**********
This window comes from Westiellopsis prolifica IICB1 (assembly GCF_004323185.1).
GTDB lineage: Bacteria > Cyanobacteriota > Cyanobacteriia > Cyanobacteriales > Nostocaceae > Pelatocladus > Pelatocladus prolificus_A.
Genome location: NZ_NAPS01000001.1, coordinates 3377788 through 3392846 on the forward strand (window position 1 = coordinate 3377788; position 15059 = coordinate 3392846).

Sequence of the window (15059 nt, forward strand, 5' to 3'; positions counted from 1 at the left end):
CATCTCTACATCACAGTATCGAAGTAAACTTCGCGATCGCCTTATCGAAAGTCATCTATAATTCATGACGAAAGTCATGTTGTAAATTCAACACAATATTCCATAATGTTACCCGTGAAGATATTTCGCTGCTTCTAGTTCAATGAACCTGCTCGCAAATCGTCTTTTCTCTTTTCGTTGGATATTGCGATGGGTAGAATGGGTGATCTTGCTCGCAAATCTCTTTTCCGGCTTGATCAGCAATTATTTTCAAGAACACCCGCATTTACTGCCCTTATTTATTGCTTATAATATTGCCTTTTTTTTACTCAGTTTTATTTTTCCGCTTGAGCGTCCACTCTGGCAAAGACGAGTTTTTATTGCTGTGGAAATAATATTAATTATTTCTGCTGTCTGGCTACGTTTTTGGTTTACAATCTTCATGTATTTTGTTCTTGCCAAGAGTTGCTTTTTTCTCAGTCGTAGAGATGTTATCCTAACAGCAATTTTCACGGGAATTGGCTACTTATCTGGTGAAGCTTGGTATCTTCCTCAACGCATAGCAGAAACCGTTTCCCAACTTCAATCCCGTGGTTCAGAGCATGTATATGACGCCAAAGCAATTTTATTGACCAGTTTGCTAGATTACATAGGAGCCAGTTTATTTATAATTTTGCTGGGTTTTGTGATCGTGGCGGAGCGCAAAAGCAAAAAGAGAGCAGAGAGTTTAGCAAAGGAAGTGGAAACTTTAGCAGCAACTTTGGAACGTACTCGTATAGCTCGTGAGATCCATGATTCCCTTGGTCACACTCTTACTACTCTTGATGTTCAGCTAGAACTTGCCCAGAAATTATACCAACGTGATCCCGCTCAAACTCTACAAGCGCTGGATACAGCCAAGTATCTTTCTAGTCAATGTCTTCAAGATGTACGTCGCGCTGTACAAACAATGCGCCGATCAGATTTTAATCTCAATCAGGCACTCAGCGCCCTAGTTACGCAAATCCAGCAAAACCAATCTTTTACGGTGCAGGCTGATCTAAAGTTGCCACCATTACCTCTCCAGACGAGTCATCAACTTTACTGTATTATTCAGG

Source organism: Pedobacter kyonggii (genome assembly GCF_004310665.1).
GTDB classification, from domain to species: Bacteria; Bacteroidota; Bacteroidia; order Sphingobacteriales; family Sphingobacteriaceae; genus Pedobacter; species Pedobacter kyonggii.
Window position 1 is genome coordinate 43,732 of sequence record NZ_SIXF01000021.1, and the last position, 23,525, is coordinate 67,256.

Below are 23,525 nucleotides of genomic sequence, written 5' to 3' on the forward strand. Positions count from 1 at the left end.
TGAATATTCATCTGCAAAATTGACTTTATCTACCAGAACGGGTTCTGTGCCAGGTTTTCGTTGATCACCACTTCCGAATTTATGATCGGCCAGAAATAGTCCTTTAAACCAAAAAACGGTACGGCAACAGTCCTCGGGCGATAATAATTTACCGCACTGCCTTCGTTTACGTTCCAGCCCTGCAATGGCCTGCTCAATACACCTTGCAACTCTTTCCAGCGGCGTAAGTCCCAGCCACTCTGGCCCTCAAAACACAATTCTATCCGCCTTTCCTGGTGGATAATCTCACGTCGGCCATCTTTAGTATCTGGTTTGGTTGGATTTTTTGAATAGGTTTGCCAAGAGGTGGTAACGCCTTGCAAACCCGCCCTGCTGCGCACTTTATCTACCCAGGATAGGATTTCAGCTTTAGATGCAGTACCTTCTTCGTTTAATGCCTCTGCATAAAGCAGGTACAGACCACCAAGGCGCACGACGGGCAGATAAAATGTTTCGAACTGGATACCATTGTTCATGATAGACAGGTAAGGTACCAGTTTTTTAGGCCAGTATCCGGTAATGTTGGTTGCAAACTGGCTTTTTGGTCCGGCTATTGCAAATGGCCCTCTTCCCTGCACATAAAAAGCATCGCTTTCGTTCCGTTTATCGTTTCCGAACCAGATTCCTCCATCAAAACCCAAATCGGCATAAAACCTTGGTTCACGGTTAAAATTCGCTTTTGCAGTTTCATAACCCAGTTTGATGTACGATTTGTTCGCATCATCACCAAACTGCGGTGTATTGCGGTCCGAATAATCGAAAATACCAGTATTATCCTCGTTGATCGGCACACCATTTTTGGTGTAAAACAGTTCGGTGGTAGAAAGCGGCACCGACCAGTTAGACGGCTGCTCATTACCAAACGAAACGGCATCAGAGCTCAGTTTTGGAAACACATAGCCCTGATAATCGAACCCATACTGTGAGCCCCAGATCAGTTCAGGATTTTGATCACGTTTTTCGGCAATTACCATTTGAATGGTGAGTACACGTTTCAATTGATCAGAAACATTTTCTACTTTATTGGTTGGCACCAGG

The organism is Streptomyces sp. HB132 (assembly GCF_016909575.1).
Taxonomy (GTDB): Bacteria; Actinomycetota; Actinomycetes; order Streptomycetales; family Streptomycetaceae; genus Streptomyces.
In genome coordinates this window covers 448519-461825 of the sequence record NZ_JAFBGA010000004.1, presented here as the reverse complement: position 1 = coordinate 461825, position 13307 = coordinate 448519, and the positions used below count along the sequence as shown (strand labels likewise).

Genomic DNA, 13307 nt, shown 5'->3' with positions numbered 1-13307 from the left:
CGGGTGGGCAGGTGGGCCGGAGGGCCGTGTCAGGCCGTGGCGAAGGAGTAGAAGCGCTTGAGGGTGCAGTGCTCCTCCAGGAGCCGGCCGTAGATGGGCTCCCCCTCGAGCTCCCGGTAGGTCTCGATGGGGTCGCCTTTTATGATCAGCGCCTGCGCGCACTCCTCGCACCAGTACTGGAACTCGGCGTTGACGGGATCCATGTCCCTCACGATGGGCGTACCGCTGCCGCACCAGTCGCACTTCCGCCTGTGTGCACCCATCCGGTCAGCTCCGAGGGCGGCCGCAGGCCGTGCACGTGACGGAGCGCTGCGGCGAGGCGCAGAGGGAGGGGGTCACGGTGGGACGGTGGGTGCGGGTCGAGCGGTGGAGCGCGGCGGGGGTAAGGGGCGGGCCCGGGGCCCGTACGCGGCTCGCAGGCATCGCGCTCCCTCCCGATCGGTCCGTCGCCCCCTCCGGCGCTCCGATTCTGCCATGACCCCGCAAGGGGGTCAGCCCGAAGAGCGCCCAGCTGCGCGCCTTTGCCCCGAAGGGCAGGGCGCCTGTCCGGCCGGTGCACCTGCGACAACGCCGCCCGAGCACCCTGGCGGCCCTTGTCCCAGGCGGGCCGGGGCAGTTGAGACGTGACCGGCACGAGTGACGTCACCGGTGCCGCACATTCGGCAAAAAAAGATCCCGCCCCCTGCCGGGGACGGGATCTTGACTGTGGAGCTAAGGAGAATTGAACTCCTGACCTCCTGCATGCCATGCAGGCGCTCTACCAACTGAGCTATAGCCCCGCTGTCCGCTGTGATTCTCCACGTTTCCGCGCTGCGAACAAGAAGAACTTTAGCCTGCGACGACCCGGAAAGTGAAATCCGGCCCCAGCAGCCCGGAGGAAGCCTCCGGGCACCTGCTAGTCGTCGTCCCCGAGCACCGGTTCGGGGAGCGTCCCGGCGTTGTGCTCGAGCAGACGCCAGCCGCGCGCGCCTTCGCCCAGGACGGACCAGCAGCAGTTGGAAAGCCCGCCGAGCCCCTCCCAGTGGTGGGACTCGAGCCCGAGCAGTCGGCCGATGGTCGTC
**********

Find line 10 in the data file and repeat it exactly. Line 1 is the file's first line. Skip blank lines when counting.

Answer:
TGAATATTCATCTGCAAAATTGACTTTATCTACCAGAACGGGTTCTGTGCCAGGTTTTCGTTGATCACCACTTCCGAATTTATGATCGGCCAGAAATAGTCCTTTAAACCAAAAAACGGTACGGCAACAGTCCTCGGGCGATAATAATTTACCGCACTGCCTTCGTTTACGTTCCAGCCCTGCAATGGCCTGCTCAATACACCTTGCAACTCTTTCCAGCGGCGTAAGTCCCAGCCACTCTGGCCCTCAAAACACAATTCTATCCGCCTTTCCTGGTGGATAATCTCACGTCGGCCATCTTTAGTATCTGGTTTGGTTGGATTTTTTGAATAGGTTTGCCAAGAGGTGGTAACGCCTTGCAAACCCGCCCTGCTGCGCACTTTATCTACCCAGGATAGGATTTCAGCTTTAGATGCAGTACCTTCTTCGTTTAATGCCTCTGCATAAAGCAGGTACAGACCACCAAGGCGCACGACGGGCAGATAAAATGTTTCGAACTGGATACCATTGTTCATGATAGACAGGTAAGGTACCAGTTTTTTAGGCCAGTATCCGGTAATGTTGGTTGCAAACTGGCTTTTTGGTCCGGCTATTGCAAATGGCCCTCTTCCCTGCACATAAAAAGCATCGCTTTCGTTCCGTTTATCGTTTCCGAACCAGATTCCTCCATCAAAACCCAAATCGGCATAAAACCTTGGTTCACGGTTAAAATTCGCTTTTGCAGTTTCATAACCCAGTTTGATGTACGATTTGTTCGCATCATCACCAAACTGCGGTGTATTGCGGTCCGAATAATCGAAAATACCAGTATTATCCTCGTTGATCGGCACACCATTTTTGGTGTAAAACAGTTCGGTGGTAGAAAGCGGCACCGACCAGTTAGACGGCTGCTCATTACCAAACGAAACGGCATCAGAGCTCAGTTTTGGAAACACATAGCCCTGATAATCGAACCCATACTGTGAGCCCCAGATCAGTTCAGGATTTTGATCACGTTTTTCGGCAATTACCATTTGAATGGTGAGTACACGTTTCAATTGATCAGAAACATTTTCTACTTTATTGGTTGGCACCAGG